North Korean leader Kim Jong-un, like his US counterpart Donald Trump, seems to relish being unpredictable. When he’ll order the next missile launch or nuclear test, it seems, is anyone’s guess. But while the reasoning behind the timing of many tests does indeed seem unfathomable, in other cases it appears more clearly linked to happenings in the outside world. For instance, North Korea launched its second missile over Japan on Sept. 15, days after the United Nations Security Council imposed new sanctions against it. It’s possible Pyongyang will do the same after future economic punishments are leveled against it. North Korea has also been known to conduct tests following military drills held by the US and South Korea.
Some other patterns emerge. Using these, it’s possible to make at least some educated guesses.
When detested leaders meet
Kim seems to relish grabbing attention during or around meetings between leaders he doesn’t like. For example, North Korea launched a missile in mid-February, while Donald Trump was getting to know Japanese prime minister Shinzo Abe at the Mar-a-Lago country club in Florida. It launched another in April, just days before Trump and Chinese president Xi Jinping met for the first time, also at the same resort.
With that in mind, it’s easy to imagine a circle on Kim’s calendar for November, when Trump plans to spend 10 days visiting leaders in the Asia-Pacific region. The US president said he intends to visit Japan, South Korea, and probably China on the trip. Since Pyongyang is unhappy with all those countries (and of course the US), any meetings involving their leaders and Trump could been seen as a good window. A Trump-Xi meeting would seem to be a particularly tempting time.
This week, world leaders will gather in New York for the annual General Debate of the United Nations General Assembly, from Sept. 19-25. That might prove a worthy hook for a launch.
During carefully planned gatherings in China
Chinese president Xi is no doubt fed up with the timing of North Korea’s weapons tests. Pyongyang’s latest and most powerful nuclear test occurred earlier this month just as Xi was about to deliver the opening remarks for the BRICS summit in southeast China. And in mid-May a missile launch took place just as Xi was about to inaugurate the Belt and Road Forum, a meeting centered around his signature trade initiative One Belt, One Road (OBOR).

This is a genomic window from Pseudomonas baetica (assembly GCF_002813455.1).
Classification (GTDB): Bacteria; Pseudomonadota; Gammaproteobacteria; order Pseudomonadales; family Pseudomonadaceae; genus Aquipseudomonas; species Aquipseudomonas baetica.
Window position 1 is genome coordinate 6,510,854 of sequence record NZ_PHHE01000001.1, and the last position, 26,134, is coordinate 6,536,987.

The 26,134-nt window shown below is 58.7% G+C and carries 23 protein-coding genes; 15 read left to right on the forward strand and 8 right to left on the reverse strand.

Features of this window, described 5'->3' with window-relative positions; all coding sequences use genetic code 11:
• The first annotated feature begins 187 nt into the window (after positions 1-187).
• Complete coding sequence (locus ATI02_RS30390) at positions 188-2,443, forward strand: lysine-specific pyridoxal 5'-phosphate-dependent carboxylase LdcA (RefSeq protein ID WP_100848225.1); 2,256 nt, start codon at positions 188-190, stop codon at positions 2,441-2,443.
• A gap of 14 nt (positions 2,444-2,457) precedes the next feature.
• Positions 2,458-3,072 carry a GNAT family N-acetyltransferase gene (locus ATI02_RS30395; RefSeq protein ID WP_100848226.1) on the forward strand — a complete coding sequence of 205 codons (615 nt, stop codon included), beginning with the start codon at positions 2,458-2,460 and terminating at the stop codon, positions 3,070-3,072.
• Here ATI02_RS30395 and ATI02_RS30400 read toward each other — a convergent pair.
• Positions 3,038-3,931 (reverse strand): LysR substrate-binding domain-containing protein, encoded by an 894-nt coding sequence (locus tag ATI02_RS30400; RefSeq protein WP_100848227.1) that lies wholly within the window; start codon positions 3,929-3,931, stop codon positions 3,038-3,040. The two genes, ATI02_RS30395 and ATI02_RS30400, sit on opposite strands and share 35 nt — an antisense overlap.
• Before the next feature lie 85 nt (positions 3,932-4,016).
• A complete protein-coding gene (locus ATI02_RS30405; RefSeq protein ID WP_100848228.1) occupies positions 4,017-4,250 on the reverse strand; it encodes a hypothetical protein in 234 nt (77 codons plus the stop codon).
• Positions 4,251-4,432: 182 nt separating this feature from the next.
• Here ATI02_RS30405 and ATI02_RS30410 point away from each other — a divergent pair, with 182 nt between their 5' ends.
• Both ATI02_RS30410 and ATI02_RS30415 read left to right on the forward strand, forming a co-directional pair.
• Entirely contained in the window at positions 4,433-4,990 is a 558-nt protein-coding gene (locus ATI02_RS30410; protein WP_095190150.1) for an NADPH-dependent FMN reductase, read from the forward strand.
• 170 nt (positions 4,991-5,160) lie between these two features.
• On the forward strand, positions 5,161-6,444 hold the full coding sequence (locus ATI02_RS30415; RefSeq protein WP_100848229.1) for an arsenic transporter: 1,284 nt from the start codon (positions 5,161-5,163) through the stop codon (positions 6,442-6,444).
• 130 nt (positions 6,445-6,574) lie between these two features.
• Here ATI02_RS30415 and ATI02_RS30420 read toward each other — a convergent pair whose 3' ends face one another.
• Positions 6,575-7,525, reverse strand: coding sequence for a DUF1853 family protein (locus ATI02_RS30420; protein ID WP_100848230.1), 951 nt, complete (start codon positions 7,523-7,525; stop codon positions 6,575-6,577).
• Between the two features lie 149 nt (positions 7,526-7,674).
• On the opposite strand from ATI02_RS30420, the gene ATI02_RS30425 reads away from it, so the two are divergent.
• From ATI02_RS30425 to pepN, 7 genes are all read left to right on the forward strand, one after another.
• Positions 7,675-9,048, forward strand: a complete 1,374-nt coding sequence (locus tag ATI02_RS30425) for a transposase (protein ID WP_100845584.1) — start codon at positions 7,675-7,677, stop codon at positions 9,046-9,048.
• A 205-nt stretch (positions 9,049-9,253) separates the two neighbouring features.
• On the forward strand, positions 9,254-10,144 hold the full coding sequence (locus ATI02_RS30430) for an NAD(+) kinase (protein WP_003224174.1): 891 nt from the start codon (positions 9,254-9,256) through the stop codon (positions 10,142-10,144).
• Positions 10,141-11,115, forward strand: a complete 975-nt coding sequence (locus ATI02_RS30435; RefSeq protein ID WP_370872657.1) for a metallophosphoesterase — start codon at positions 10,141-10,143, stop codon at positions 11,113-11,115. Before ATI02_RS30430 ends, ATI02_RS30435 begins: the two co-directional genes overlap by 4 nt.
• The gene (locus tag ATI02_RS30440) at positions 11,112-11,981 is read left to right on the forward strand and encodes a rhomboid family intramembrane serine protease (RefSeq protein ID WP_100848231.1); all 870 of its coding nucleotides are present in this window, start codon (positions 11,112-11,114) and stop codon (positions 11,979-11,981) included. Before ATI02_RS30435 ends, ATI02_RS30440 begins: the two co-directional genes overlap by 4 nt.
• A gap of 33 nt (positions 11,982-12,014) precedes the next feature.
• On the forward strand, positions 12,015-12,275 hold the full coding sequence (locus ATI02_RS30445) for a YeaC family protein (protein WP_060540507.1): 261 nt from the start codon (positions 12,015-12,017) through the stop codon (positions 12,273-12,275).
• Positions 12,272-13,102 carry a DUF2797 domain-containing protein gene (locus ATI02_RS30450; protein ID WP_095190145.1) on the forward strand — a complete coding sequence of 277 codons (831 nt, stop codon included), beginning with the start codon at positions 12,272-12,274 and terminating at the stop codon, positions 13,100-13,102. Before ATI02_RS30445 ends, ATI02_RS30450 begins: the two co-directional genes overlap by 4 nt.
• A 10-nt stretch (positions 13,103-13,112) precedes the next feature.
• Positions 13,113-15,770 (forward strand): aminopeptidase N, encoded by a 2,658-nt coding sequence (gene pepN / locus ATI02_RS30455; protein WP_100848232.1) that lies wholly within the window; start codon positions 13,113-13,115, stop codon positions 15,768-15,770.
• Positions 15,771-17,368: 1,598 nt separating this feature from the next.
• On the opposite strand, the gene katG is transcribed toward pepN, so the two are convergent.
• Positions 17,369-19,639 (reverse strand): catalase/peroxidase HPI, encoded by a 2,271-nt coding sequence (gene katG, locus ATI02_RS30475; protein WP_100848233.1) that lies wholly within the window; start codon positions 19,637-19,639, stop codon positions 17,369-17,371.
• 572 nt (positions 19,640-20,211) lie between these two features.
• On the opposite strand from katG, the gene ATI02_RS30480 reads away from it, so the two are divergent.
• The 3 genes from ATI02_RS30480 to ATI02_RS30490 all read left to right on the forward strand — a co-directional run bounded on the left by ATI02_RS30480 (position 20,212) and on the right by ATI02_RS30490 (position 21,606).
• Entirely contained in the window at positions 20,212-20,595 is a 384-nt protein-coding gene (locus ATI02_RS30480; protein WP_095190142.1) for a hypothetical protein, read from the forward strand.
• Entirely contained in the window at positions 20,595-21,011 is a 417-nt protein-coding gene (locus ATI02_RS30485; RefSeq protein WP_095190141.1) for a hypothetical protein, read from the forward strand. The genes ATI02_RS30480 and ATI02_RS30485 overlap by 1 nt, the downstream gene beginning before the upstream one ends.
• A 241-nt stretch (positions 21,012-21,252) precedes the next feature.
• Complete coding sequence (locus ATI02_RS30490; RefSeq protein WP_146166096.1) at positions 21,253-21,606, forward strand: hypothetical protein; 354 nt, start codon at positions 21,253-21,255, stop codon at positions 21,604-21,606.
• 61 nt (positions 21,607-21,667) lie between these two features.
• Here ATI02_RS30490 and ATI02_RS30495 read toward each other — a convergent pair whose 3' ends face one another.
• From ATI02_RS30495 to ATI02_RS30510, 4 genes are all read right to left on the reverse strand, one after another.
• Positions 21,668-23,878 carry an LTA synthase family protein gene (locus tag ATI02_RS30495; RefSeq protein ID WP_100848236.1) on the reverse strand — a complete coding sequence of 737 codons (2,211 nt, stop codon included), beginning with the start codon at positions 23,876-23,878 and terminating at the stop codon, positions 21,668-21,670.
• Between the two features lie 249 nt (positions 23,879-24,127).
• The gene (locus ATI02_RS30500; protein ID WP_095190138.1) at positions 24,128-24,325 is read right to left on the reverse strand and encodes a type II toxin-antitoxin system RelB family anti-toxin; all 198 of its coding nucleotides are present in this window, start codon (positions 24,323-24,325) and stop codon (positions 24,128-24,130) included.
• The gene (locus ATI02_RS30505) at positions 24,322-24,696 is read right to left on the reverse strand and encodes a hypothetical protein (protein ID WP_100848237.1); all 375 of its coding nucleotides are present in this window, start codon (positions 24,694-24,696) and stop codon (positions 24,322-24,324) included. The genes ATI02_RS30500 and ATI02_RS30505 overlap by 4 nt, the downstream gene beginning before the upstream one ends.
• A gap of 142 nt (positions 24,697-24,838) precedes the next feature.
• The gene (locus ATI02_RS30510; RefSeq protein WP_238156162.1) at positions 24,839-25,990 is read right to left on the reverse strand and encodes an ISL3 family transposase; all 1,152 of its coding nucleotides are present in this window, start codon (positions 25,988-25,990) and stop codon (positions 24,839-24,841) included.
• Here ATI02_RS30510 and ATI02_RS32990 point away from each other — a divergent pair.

Looking ahead, Xi will take part in what he probably considers the most important meeting of all: the 19th national congress of the Chinese Communist Party. At this twice-a-decade event, Xi looks to consolidate his power, with speculation rife that he aims to stay atop China’s political hierarchy until at least 2027. Since much is at stake for Xi and Beijing, Pyongyang could be tempted to interrupt the proceedings with an attention-grabbing weapons test of some sort. (Then again, maybe not: The congress is a domestic affair in China, and Kim seems to prefer international gatherings.)
While Americans enjoy time off
Two of the more notable weapons tests of late came while Americans enjoyed national holidays. North Korea’s sixth nuclear test on Sept. 3 occurred during the three-day Labor Day weekend, and its second ICBM test—the one where it showed it could hit Alaska—cast a cloud over the US’s Independence Day on July 4.
Looking ahead to upcoming national holidays in the US, Oct. 9 is Columbus Day and lands on a Monday, making for a long weekend for many Americans. Veterans Day falls on Saturday, Nov. 11. Many will take four days off for Thanksgiving starting on Thursday, Nov. 23. Pyongyang might also see the days around Christmas (Dec. 25) or New Year’s Eve (Dec. 31) as inviting launch windows.